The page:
One of the purposes behind holding a National Night Out event is to introduce the community to its law enforcement officers as people, “the human side of the badge,” said Mount Airy police Chief Doug Reitz.
This was just after doffing his uniform in favor of a grey T-shirt so that members of the community could dunk him into a tank of water Tuesday evening.
“Anything that brings your community closer to you is a worthwhile venture,” Reitz said, and more seriously: “A lot of times when people come into contact with us, they don’t see us in this kind of situation. It’s usually business. It’s the traffic stop where we are stopping them for speeding, or we get a call for a domestic dispute.”
The Mount Airy Police Department was formed too late in 2017 to participate in the annual Aug. 7 National Night Out events, which are celebrated around the country, so Reitz decided that 2018 would mark the first National Night Out organized by the new police force, and the first for the town.
“It started back in 1984,” he said. “It started out with 2.5 million people in, I think, 400 communities in 23 states, and now it’s grown to 38 million plus in 16,000 different communities all over the entire country. Mount Airy is now joining their ranks.”
By the time Reitz was climbing up on the dunk tank, around 6 p.m., dozens of people had fanned out among the buildings and vehicles on display — from fire engines to state police cruisers to military Humvees — at the Mount Airy Volunteer Fire Company carnival grounds. There were also inflatable bounce houses for children, carnival type food to order and a DJ.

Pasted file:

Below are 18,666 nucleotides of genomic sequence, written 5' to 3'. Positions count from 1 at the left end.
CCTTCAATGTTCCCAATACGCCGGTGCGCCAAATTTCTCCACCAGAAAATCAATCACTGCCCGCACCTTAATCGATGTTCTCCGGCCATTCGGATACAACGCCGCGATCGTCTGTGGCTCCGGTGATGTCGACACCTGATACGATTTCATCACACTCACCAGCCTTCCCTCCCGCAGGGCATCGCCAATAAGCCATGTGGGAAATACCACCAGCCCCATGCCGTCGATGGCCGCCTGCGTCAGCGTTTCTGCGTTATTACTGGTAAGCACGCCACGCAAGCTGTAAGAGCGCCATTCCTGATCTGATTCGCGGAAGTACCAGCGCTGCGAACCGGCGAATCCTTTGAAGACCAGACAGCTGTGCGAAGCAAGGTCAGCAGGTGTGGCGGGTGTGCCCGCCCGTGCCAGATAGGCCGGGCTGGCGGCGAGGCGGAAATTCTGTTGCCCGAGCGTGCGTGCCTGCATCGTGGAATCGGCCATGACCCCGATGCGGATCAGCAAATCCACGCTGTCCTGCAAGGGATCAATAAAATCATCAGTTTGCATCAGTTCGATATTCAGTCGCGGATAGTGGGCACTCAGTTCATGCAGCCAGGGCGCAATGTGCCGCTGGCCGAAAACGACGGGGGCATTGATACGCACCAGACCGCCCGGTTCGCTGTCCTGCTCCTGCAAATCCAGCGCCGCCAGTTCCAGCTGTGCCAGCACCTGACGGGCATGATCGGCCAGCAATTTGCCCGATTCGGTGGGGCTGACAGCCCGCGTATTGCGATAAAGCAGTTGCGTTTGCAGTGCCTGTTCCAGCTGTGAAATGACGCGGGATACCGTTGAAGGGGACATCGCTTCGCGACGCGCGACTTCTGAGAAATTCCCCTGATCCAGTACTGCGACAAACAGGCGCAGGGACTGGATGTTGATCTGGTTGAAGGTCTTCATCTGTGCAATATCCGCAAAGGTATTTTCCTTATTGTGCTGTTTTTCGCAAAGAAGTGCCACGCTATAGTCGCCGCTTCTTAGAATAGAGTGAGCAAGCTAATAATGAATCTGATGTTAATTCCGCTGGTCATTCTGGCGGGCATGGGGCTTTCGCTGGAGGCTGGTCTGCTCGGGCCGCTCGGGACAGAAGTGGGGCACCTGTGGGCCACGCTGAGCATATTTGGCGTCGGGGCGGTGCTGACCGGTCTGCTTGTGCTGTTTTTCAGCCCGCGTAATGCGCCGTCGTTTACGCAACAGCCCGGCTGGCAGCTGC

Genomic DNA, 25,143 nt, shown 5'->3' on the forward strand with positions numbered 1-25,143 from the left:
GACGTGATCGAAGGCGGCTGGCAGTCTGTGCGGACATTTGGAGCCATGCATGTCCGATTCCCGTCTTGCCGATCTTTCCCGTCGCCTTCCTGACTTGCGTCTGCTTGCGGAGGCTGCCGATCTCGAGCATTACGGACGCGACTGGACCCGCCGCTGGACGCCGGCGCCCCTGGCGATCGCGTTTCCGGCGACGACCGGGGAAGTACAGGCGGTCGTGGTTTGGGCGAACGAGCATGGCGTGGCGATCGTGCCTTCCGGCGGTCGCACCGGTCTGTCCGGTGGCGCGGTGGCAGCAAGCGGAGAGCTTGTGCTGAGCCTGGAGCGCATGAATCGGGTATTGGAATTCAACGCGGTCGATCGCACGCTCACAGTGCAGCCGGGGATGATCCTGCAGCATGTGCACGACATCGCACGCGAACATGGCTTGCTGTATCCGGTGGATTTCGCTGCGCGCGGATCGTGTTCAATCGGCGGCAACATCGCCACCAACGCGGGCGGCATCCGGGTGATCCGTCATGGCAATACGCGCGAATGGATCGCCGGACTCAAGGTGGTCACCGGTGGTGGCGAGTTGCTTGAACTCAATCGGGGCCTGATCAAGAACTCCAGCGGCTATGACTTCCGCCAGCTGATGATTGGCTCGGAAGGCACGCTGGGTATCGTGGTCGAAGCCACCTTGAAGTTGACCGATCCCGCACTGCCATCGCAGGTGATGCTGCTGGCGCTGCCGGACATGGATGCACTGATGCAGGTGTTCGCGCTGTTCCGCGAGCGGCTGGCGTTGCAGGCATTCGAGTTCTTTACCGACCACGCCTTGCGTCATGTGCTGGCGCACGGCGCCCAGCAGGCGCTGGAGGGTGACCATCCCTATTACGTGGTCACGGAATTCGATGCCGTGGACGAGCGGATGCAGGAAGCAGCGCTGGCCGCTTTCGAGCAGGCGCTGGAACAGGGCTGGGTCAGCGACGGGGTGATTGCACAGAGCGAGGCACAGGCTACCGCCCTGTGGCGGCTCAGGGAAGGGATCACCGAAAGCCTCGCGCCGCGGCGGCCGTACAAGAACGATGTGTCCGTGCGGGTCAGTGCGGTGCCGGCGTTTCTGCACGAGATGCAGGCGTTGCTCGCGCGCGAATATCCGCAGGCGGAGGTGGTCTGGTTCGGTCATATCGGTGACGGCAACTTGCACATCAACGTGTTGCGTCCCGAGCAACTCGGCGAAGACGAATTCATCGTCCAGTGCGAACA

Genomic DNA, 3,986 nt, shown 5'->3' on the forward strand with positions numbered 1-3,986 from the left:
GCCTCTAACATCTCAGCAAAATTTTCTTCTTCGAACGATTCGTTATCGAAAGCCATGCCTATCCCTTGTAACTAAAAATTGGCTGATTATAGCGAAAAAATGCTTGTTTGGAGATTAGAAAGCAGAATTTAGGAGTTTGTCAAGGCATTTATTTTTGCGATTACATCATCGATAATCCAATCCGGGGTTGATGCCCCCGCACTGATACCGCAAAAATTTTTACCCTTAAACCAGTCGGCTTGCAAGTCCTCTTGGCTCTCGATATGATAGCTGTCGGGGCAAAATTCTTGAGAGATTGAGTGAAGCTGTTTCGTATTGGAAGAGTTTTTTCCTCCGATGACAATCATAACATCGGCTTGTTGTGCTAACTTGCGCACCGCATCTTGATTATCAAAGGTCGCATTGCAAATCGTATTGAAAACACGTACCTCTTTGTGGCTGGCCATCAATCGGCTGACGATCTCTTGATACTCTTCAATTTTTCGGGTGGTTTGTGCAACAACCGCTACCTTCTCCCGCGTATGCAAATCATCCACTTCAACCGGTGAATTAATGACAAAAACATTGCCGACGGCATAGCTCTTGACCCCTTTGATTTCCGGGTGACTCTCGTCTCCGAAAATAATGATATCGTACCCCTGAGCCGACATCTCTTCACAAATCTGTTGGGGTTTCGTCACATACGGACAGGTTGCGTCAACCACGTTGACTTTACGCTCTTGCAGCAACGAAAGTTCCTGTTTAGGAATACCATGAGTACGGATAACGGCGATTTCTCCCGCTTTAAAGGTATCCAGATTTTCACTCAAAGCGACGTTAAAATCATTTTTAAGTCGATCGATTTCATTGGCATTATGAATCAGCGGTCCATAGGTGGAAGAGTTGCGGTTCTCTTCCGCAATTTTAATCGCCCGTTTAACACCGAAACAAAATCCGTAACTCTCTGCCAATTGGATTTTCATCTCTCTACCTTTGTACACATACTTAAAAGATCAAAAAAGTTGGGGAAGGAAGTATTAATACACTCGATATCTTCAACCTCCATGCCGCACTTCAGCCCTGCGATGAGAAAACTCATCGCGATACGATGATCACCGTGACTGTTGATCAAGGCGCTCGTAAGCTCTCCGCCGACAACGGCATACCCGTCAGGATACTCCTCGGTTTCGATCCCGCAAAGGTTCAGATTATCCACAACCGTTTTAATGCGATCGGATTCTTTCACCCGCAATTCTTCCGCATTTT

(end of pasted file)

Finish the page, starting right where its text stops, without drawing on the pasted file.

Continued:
“It’s awesome: I like to see all the agencies represented — not just Mount Airy but State and the Carroll County Sheriff’s Office are here,” said Liza Richards, who attended the National Night Out event with her son Sean, 20, and daughter, Grace, 15.
“This being the first one, I think it’s a better turn than I expected,” Sean Richards said. “It’s got a good crowd so far.”
All three tried their hand at knocking the chief into the dunk tank.
“It does not get any better than that,” Liza Richards said. “It was for the Mount Airy Net. It’s our local food bank.”
There were a lot of fun, entertaining attractions Tuesday, but educational messages of public safety were there too.
Tucked into one of the buildings on the carnival grounds was a teenager’s bedroom — literally: bed with a lacrosse stick, TV and game system, dresser covered in soda cans.
This was the Threats in Plain Site, or TIPS program of the Carroll County State’s Attorney’s Office, making it’s National Night Out debut, according to State’s Attorney Brian DeLeonardo, who was on hand to give interested parents a tour of the mock-up bedroom designed to illustrate where teens might hide drugs.
“I always joke to the parents, this room is clean. If you have trouble finding stuff in this room, imagine in a real room where the kids have stuff everywhere,” DeLeonardo said. “This being the first Mount Airy National Night Out, we thought it would be a good opportunity to do this. A unique thing.”
The ingenuity of hiding places on display in the TIPS bedroom were surprising and disturbing to Larry and Shawn Harrison, an emergency room nurse and paramedic respectively.
“The Monster bottle unscrews and they can stuff stuff in it. The little vape thing — it looks like a flashlight. It’s daunting that kids can hide stuff in plain view and you don’t know,” Shawn Harrison said. “We talk to people all the time in the ER in EMS. Their kids are hiding stuff, and they didn’t realize it.”
The married couple from New Market were impressed with the event, unaware that it was a first for Mount Airy, and enjoying the turn out and TIPS presentation.
“We’re just trying new National Night Outs every year,” Larry Harrison said. “Local entertainment.”